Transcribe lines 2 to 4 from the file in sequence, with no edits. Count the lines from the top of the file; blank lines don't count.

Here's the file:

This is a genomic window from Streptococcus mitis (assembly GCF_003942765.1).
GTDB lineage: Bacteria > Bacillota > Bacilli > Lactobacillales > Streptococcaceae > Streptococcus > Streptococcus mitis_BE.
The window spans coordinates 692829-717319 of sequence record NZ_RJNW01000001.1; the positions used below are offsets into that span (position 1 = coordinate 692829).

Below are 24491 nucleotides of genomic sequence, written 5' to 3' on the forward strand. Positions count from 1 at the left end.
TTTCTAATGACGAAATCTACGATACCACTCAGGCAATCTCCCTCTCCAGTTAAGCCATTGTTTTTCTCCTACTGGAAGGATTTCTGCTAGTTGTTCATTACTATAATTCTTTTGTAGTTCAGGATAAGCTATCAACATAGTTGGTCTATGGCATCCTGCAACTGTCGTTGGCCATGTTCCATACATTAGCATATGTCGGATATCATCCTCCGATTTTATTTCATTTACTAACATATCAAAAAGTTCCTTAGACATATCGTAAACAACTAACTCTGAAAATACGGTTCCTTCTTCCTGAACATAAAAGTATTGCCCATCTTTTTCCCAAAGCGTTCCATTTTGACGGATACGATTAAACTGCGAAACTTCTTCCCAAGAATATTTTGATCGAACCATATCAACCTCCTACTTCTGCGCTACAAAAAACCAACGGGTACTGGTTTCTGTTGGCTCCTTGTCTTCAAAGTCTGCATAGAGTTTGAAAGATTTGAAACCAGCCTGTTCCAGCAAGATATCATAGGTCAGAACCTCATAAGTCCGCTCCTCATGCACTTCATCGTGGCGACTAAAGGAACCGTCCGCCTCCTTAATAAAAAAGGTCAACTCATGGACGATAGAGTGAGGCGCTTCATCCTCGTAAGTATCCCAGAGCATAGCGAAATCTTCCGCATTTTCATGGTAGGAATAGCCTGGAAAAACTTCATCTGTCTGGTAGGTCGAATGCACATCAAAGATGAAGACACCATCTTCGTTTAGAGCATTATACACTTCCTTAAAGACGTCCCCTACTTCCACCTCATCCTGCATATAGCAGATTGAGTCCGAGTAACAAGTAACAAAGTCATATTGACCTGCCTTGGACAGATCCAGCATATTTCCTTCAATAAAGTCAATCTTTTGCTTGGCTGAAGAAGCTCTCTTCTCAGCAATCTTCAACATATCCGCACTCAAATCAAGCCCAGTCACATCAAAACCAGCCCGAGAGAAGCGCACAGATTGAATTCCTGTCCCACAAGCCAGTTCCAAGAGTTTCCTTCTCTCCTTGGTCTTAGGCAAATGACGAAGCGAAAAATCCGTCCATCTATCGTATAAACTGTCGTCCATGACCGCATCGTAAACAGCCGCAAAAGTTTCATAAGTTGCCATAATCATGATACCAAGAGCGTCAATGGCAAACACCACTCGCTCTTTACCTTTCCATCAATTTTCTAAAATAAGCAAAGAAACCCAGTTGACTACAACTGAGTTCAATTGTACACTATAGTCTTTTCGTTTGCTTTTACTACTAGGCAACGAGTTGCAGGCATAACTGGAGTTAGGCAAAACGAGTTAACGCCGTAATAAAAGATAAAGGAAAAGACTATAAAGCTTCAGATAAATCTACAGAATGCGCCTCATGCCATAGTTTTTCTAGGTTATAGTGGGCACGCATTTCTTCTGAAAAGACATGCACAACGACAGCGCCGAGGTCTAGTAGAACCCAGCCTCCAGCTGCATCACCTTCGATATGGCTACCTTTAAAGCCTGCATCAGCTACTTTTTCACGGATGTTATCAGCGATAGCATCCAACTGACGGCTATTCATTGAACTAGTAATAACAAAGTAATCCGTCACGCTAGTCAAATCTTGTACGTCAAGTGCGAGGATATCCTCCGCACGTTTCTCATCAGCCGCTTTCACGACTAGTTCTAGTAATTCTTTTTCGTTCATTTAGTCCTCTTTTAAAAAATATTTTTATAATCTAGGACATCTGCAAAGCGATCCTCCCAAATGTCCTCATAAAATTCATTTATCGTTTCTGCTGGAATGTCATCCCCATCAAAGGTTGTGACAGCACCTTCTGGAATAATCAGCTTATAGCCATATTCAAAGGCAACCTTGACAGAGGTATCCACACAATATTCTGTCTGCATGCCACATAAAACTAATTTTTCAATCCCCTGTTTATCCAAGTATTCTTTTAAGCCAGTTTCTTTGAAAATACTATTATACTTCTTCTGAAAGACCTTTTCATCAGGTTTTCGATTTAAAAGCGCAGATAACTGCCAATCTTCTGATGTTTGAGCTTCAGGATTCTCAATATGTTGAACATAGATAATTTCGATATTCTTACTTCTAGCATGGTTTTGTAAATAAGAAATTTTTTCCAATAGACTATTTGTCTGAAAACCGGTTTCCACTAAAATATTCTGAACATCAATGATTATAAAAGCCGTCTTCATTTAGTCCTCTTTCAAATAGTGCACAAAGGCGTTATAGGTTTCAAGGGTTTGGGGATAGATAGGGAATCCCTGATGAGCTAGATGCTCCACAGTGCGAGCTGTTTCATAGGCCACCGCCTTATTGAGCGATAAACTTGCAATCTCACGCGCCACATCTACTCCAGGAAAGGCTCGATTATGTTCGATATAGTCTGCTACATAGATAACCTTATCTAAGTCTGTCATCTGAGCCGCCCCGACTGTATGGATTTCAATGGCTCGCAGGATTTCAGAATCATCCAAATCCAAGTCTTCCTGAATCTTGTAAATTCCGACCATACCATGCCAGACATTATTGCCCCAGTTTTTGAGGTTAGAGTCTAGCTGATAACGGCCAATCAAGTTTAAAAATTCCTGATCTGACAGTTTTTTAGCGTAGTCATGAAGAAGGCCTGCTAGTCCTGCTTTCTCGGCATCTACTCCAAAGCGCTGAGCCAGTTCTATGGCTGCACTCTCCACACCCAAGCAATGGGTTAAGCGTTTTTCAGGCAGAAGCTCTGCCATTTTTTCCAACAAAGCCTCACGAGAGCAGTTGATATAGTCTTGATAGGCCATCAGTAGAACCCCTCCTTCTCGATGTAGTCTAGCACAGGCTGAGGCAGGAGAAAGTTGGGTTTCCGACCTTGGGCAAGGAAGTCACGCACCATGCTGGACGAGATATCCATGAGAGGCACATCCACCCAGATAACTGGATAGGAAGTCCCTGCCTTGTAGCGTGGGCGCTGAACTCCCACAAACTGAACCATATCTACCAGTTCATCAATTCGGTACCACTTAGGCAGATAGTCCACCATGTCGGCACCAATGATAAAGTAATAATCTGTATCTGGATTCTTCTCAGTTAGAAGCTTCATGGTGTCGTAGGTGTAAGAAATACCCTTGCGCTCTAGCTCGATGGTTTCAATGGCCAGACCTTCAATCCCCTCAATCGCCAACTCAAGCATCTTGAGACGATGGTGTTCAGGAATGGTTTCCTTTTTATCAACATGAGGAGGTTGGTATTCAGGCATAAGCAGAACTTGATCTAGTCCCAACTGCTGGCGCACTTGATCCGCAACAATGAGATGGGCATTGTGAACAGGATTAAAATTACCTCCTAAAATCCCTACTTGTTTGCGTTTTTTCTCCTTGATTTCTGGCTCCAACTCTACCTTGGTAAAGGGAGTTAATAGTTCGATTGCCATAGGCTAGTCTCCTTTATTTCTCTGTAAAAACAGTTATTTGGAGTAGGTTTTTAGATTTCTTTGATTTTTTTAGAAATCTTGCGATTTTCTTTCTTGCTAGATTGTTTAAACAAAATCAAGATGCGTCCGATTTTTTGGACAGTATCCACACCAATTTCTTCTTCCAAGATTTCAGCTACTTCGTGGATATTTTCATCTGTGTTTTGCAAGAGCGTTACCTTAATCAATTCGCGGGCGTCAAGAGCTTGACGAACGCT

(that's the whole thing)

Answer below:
GTDB lineage: Bacteria > Bacillota > Bacilli > Lactobacillales > Streptococcaceae > Streptococcus > Streptococcus mitis_BE.
The window spans coordinates 692829-717319 of sequence record NZ_RJNW01000001.1; the positions used below are offsets into that span (position 1 = coordinate 692829).

Below are 24491 nucleotides of genomic sequence, written 5' to 3' on the forward strand. Positions count from 1 at the left end.